The Brinker court also found that Regulation 11050(12)(A) does not require employers to authorize and permit a first rest break before the first scheduled meal period.  The regulation is silent as to the timing of the first rest break vis-à-vis the first scheduled meal period.  The regulation only states that rest breaks, “in so far as is practicable, shall be in the middle of each work period.”  The court noted that the language of the regulation is clearly intended to afford the employer some discretion not to have rest periods in the middle of a work period if, because of the nature of the work or the circumstances of a particular employee – such as a restaurant server whose busiest time is likely at mid-shift – it is not “practicable.”

Contrast to Prior Law

Brinker differs from prior cases involving meal periods and rest breaks.  In Cicairos v. Summit Logistics, Inc. (2005) 133 Cal.App.4th 949, the court found that an employer’s obligation to provide meal breaks was only satisfied if employers ensured that workers are actually relieved of all duties during those times.  The obligation was not satisfied by an employer’s assumption that employees took their meal periods.  However, in Cicairos the employees were truck drivers, and the employers had computerized systems tracking each driver’s speed, starts and stops, and time spent driving.  In short, the employer knew that the drivers were driving while eating, and did not take steps to address the situation.  The Brinker court noted that employers cannot police thousands of employees working multiple shifts and force them to take meal breaks.  An employer’s obligation is to make a meal period available to its employees, and not to dissuade, deter, or discourage the employees from taking their meal periods, but not to ensure that employees take them.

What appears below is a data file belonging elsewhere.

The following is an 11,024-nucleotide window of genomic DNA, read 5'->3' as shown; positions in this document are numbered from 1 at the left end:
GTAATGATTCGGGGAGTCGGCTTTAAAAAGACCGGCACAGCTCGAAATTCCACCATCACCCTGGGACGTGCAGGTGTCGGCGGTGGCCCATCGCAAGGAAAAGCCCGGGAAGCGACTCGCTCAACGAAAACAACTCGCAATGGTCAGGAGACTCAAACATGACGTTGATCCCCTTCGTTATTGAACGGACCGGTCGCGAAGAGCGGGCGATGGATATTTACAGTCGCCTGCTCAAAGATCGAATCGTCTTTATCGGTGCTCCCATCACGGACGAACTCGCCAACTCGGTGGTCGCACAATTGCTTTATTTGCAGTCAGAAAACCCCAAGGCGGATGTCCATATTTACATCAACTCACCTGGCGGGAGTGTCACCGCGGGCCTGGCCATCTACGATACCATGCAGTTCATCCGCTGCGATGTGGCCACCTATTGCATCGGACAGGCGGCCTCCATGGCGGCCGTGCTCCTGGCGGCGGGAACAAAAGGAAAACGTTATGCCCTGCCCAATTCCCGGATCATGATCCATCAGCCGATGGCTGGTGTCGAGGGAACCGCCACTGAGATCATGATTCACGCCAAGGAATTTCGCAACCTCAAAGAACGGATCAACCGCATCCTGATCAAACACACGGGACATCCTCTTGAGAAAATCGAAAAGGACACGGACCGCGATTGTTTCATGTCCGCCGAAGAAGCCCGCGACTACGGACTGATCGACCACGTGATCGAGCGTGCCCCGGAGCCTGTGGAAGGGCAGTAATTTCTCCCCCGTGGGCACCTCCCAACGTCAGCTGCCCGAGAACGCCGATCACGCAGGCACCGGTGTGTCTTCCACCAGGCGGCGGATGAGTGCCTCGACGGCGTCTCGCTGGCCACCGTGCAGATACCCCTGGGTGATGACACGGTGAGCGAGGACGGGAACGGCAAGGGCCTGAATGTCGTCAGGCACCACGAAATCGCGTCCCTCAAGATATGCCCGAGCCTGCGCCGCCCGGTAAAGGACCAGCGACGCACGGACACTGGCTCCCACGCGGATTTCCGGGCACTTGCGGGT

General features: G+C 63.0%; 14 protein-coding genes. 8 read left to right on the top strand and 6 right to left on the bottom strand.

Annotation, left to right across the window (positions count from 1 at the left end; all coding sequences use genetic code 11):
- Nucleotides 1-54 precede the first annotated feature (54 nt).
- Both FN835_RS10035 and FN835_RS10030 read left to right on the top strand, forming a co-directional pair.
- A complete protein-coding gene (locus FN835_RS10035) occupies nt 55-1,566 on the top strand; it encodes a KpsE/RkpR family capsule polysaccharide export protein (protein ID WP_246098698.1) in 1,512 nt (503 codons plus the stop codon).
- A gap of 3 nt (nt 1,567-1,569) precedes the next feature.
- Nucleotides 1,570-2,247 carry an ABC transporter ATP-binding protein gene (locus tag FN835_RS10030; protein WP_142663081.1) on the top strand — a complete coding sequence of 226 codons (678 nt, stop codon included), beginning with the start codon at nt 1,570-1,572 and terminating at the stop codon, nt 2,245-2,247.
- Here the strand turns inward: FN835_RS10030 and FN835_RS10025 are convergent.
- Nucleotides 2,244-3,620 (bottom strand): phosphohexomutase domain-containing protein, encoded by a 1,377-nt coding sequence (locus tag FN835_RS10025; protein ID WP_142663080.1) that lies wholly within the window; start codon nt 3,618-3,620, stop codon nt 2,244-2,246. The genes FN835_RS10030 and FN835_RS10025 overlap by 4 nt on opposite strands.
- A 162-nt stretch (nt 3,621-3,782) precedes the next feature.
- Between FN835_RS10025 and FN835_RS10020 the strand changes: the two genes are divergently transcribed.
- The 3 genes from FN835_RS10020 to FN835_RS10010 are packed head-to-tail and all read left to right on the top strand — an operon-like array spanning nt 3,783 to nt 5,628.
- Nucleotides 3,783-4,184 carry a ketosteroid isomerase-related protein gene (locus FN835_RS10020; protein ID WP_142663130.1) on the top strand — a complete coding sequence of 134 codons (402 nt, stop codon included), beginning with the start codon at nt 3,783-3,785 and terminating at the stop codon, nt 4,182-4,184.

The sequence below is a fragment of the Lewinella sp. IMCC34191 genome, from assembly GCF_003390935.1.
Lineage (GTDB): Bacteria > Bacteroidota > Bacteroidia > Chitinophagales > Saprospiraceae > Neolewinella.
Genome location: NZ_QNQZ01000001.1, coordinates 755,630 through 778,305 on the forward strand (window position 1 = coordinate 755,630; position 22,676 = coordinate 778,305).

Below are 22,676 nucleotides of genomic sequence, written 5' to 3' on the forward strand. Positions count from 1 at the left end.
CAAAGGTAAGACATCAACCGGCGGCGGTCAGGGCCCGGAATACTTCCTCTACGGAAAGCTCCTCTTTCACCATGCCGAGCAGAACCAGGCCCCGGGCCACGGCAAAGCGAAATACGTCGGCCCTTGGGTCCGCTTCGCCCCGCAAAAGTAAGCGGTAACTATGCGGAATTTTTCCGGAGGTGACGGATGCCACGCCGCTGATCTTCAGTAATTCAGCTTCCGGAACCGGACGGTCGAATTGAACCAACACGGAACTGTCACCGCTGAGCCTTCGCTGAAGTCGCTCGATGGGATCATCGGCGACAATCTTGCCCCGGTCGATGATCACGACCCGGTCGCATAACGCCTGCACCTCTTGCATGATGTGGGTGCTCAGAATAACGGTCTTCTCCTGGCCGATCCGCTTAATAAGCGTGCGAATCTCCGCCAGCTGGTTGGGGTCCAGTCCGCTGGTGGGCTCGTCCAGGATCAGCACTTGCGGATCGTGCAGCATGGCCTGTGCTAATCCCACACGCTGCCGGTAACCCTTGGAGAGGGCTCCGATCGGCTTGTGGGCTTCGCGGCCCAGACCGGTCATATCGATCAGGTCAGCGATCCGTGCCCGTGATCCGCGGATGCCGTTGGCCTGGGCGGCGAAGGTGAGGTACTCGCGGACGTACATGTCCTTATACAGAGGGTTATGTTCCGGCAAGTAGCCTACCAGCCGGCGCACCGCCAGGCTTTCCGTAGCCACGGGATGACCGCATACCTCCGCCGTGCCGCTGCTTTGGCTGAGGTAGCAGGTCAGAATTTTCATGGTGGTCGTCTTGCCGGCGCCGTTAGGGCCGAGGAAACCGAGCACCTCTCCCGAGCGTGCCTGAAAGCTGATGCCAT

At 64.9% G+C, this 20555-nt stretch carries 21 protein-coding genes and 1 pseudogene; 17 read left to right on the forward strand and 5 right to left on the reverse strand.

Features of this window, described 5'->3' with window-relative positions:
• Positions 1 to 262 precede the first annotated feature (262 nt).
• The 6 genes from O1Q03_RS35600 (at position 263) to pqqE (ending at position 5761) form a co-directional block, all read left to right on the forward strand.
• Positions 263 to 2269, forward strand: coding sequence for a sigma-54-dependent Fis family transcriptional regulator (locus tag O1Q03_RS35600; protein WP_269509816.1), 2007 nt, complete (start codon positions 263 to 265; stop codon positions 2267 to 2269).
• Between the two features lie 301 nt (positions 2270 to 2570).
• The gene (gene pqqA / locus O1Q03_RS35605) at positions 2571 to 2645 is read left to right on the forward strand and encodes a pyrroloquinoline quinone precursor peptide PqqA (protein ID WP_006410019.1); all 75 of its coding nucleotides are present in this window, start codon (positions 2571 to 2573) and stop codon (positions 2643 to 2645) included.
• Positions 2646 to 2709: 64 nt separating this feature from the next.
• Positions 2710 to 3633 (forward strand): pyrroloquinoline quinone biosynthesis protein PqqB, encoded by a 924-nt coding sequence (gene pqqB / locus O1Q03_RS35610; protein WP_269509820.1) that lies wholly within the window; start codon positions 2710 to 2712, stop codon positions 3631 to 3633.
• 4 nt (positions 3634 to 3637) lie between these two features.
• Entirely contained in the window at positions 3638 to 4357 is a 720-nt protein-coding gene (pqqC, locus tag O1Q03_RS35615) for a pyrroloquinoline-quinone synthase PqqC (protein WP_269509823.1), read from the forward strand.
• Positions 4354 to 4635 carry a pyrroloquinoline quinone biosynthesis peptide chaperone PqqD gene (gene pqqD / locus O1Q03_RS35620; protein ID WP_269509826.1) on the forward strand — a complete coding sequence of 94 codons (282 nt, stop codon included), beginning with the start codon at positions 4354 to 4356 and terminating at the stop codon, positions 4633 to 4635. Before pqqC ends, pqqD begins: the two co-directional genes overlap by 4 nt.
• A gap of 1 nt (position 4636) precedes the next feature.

In Murphy v. Kenneth Cole Productions, Inc. (2007) 40 Cal.4th 1094, the California Supreme Court found the employer liable for one hour of pay at the employee’s regular rate per each meal period and rest break during which Murphy, a retail store manager, was not relieved of his duties.  The focus of that case was whether the premiums constituted wages (which carry a 3-year statute of limitations), or penalties (which have a one-year statute of limitations).  The court found that the premiums were wages and Murphy was entitled to seek three years’ worth of premiums.  Brinker focused on whether the employer has a duty to ensure that its employees take their meal breaks, and stated that while the employer has an affirmative duty to ensure that a meal period is made available, and that the employee is relieved of his or her duties during that time, the employer should not have to pay additional premiums if an employee voluntarily chose not to take the meal period or to take a shortened one.